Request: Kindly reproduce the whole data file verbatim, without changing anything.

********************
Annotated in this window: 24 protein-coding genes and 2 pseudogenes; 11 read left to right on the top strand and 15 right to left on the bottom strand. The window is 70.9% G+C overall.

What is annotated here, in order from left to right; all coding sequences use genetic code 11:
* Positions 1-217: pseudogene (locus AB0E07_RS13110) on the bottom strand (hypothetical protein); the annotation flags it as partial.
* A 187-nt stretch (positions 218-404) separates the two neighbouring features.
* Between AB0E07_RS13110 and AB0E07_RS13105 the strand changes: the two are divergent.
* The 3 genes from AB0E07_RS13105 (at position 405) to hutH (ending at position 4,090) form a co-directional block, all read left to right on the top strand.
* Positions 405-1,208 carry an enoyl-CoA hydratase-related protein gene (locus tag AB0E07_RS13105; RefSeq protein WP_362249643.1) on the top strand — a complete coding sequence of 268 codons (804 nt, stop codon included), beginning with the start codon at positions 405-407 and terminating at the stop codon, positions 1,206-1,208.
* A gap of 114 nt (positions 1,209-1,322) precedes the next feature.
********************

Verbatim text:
Annotated in this window: 24 protein-coding genes and 2 pseudogenes; 11 read left to right on the top strand and 15 right to left on the bottom strand. The window is 70.9% G+C overall.

What is annotated here, in order from left to right; all coding sequences use genetic code 11:
* Positions 1-217: pseudogene (locus AB0E07_RS13110) on the bottom strand (hypothetical protein); the annotation flags it as partial.
* A 187-nt stretch (positions 218-404) separates the two neighbouring features.
* Between AB0E07_RS13110 and AB0E07_RS13105 the strand changes: the two are divergent.
* The 3 genes from AB0E07_RS13105 (at position 405) to hutH (ending at position 4,090) form a co-directional block, all read left to right on the top strand.
* Positions 405-1,208 carry an enoyl-CoA hydratase-related protein gene (locus tag AB0E07_RS13105; RefSeq protein WP_362249643.1) on the top strand — a complete coding sequence of 268 codons (804 nt, stop codon included), beginning with the start codon at positions 405-407 and terminating at the stop codon, positions 1,206-1,208.
* A gap of 114 nt (positions 1,209-1,322) precedes the next feature.